Let me be clear, I make a distinction between that business of the state, War, and the more local or personal matter of self-defense.  I would not advocate absolute pacifism, except upon religious grounds.  Rather, I wish to point out that the motivations of a government to go to war are seldom to be trusted.  The dealing of arms is a trade unlike any other.  Few consumers would be happy to buy a product who's purpose was to maim and kill.  Yet, billions in tax dollars are spent each year to finance new ways of doing just that.  In a nation in which only the wealthy can run for office, the vested interests of corporations who produce those arms should not be overlooked.  To paraphrase Clausewitz: War is profit by other means.  Their representatives lobby for more funds, their government sponsors in turn agitate fear, and there has not been a sitting president yet who wished to appear soft on national defense.

In all of this, where stands the common soldier?  Ignorant, self-righteous, or with noble intent, he or she is an enabler of this condition.  And no matter how well intentioned their action's, history has shown the road to war is often paved with them.

Friday, November 12, 2010

Wacca Wacca

Having just read an excellent article by Susan Jacoby on the inevitable intrusion of religion into science and vice versa, I could not help but expand upon her mention of the vaccine controversy.  The term derives from the Latin for cow, Vaccus, (pronounced as a "W") as it was cow pox, and the milk maid's apparent immunity from the disease, which first gave Dr. Edward Jenner the clue that something was going on.  From the start Jenner had his critics, and anti-vaccine crusaders have been with us ever since, so the good doctor would be unsurprised to find the world two hundred years on still up in arms over his discovery, though, he might find it odd to see a woman at its head.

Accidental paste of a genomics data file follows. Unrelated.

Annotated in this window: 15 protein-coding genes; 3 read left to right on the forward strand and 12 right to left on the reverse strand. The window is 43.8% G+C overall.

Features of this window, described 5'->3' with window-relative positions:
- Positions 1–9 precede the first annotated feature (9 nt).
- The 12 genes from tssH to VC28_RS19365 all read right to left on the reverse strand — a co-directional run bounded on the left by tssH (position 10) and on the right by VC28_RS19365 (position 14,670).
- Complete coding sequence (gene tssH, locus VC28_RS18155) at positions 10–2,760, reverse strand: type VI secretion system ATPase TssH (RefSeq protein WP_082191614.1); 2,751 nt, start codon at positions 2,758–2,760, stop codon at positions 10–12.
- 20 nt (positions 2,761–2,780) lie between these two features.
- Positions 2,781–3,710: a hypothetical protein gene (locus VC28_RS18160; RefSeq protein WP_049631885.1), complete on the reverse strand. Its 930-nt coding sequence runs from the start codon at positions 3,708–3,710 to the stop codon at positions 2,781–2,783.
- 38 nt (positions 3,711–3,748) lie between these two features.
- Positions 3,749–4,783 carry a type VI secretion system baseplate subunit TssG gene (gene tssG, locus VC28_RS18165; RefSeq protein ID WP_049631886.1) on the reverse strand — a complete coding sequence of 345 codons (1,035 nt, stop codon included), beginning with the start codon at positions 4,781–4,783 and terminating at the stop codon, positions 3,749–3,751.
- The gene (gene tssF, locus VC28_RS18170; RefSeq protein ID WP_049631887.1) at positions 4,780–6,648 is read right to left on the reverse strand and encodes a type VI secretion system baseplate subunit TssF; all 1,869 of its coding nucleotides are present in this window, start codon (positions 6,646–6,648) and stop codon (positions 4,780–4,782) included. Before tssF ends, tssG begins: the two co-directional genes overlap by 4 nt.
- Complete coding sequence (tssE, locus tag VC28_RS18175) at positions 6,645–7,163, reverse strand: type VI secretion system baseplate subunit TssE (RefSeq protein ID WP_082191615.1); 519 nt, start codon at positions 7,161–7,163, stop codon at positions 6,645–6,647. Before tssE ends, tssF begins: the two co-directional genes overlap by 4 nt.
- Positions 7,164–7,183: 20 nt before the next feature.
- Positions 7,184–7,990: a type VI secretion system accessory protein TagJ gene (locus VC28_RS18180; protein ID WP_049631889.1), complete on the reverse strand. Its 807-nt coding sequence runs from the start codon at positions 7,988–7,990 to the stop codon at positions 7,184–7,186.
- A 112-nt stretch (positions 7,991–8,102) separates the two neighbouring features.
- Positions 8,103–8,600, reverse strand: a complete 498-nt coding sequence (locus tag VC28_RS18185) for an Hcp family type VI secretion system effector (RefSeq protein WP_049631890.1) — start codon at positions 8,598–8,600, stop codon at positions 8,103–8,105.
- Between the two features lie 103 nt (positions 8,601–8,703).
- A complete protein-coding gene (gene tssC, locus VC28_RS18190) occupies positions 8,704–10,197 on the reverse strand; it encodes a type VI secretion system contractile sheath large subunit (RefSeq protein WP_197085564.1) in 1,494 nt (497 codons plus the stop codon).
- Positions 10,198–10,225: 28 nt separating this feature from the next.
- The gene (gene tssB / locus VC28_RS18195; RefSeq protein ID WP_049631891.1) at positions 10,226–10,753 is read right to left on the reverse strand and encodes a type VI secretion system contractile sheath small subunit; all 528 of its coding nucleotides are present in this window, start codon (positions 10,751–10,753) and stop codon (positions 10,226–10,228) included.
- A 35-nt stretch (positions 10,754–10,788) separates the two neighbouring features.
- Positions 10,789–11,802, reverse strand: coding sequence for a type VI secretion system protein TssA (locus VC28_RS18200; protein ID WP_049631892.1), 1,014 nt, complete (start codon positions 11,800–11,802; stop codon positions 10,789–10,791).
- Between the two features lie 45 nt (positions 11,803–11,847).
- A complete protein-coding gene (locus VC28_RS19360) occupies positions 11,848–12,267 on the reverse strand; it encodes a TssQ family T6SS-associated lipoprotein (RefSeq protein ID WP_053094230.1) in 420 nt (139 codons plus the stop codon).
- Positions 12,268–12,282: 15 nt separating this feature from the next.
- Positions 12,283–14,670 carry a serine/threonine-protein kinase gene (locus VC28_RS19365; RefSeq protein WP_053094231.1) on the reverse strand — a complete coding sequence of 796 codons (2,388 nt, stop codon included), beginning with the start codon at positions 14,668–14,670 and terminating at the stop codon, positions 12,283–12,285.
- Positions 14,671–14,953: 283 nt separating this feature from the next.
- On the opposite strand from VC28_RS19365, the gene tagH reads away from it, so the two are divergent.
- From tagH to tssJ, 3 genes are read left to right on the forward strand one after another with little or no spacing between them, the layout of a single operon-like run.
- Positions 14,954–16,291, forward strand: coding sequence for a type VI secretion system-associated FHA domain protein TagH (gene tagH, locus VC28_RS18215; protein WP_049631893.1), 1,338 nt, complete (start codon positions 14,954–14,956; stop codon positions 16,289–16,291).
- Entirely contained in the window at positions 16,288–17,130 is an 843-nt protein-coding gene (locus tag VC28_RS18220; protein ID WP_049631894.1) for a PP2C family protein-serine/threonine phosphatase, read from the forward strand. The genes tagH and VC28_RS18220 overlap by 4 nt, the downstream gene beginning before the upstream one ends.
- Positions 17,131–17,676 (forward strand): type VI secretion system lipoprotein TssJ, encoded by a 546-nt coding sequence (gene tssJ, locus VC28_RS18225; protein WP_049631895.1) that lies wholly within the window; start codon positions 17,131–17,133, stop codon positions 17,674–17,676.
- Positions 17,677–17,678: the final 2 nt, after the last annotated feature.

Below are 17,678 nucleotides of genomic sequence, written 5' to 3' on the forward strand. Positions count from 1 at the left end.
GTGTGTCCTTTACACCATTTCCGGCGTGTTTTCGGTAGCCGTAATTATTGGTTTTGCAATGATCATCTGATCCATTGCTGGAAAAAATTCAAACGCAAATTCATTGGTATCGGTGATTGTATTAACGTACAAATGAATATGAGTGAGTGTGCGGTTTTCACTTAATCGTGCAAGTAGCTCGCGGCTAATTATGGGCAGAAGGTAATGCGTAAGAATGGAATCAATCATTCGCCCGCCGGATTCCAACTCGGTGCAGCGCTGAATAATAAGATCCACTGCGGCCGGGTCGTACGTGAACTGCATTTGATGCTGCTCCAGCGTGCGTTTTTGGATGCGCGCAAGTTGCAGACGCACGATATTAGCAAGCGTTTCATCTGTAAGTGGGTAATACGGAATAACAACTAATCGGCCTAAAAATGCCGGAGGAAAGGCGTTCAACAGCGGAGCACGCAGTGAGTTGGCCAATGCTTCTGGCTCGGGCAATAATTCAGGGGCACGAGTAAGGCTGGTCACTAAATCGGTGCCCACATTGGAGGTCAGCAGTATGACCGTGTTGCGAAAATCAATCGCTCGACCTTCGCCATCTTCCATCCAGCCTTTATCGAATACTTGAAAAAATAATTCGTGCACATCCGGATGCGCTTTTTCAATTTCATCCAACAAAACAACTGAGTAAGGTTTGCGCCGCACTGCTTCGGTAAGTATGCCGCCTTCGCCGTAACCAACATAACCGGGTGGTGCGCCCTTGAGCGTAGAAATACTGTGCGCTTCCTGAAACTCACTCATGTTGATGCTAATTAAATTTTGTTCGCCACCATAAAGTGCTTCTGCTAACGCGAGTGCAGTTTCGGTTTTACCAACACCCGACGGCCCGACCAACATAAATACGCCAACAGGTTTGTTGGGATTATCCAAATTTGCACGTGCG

Just as the past anti-vaccinators were led by the misinformed and self-righteous, today's mob is led by one time prostitute ah, Playboy Playmate, and occasional actress, Jenny McCarthy.  Ms. McCarthy is enraged because she believes her son was stricken with autism, due to her own post hoc fallacy of connecting the disorder by way of invisible dots only she, and the holy few, can see back to a vaccine.  That the evidence vaccines cause autism is non-existent has not stopped her from asserting her own medical knowledge as superior to seasoned professionals.

A more important question McCarthy should be asking is, not whether vaccines cause autism but, how does a role in the hay with a wealthy octogenarian in a bath robe grant one an instant medical degree?  Or, alternatively, she might reflect upon the religious arguments of her past partners in idiocy, and conclude that God has afflicted her son for the sin's of the mother.

Thursday, August 19, 2010

A Carnival of Creatures: Conrad von Gesner